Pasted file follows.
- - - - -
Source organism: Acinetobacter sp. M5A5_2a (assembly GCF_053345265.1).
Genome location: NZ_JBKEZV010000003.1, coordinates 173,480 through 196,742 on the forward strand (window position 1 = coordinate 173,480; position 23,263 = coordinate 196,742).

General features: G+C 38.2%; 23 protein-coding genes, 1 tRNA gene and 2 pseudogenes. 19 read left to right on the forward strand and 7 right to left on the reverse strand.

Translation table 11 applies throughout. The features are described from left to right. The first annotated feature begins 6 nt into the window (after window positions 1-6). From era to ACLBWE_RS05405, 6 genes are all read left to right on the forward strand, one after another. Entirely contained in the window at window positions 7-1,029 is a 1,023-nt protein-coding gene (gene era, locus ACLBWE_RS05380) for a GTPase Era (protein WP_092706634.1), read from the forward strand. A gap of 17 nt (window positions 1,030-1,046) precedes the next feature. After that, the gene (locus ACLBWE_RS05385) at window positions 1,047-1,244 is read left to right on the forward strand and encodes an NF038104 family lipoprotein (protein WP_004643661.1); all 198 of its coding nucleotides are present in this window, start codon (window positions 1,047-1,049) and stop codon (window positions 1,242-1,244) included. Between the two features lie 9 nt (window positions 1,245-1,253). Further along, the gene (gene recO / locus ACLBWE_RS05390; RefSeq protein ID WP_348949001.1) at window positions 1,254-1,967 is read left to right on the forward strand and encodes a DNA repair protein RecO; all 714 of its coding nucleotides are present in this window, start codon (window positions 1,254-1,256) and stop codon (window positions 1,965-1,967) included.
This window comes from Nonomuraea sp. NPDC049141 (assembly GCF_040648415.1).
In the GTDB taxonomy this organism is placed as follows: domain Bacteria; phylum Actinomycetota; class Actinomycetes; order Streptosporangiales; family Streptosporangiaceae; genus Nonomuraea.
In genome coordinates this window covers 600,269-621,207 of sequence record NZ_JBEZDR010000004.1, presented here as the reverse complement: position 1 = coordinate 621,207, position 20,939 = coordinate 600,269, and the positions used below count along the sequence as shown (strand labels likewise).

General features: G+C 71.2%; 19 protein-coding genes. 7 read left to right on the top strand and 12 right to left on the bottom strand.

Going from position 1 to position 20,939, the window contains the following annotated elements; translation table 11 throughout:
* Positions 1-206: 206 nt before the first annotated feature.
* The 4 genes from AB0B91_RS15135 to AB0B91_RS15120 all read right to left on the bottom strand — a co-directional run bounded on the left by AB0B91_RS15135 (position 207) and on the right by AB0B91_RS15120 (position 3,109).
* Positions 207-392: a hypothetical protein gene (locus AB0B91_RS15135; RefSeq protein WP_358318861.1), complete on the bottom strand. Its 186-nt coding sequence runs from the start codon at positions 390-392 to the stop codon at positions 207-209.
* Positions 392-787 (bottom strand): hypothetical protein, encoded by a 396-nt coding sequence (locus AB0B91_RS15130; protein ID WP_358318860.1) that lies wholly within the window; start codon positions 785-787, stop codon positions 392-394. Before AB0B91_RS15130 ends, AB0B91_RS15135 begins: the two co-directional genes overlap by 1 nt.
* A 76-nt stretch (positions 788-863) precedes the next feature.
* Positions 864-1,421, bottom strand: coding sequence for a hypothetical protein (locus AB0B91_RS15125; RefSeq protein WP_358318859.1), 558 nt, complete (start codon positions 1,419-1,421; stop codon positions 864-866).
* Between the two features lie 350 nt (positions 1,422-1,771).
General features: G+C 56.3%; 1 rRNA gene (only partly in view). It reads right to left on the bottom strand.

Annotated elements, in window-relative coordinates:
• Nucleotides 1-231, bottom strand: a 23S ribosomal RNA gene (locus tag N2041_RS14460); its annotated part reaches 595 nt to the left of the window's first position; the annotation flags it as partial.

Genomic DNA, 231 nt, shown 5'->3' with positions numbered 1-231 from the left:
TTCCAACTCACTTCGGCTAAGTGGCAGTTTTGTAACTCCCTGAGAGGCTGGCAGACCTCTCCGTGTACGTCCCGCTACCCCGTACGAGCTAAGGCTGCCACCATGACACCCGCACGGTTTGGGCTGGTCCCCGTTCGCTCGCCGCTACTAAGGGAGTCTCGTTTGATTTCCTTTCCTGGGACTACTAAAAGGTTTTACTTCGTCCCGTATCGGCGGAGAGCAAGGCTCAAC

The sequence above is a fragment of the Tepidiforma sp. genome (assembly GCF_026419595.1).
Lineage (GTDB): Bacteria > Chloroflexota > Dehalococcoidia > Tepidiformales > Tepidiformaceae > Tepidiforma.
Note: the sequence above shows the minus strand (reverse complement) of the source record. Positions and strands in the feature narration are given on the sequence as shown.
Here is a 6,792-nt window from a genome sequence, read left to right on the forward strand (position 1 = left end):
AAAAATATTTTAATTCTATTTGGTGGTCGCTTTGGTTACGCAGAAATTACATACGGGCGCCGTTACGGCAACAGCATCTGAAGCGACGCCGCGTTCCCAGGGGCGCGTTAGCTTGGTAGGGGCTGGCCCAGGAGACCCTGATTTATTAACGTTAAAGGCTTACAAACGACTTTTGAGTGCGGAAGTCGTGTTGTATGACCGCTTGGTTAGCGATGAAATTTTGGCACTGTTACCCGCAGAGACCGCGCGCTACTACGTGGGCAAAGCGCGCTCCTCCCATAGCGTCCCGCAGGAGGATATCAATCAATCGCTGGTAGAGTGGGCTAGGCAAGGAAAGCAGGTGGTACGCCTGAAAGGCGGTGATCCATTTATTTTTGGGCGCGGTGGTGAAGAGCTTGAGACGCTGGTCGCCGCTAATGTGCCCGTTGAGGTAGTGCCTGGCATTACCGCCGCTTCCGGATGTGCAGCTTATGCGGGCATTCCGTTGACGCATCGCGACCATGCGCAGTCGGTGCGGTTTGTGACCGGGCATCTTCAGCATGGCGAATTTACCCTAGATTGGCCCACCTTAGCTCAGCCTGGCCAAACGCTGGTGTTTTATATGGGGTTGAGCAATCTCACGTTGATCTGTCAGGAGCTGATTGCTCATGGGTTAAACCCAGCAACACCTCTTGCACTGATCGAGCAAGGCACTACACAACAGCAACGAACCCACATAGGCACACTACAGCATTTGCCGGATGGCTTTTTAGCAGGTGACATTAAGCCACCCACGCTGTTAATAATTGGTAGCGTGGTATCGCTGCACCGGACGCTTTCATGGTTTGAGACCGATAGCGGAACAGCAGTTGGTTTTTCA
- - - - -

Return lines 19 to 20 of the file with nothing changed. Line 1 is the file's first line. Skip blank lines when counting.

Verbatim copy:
• Nucleotides 1-231, bottom strand: a 23S ribosomal RNA gene (locus tag N2041_RS14460); its annotated part reaches 595 nt to the left of the window's first position; the annotation flags it as partial.

Genomic DNA, 231 nt, shown 5'->3' with positions numbered 1-231 from the left: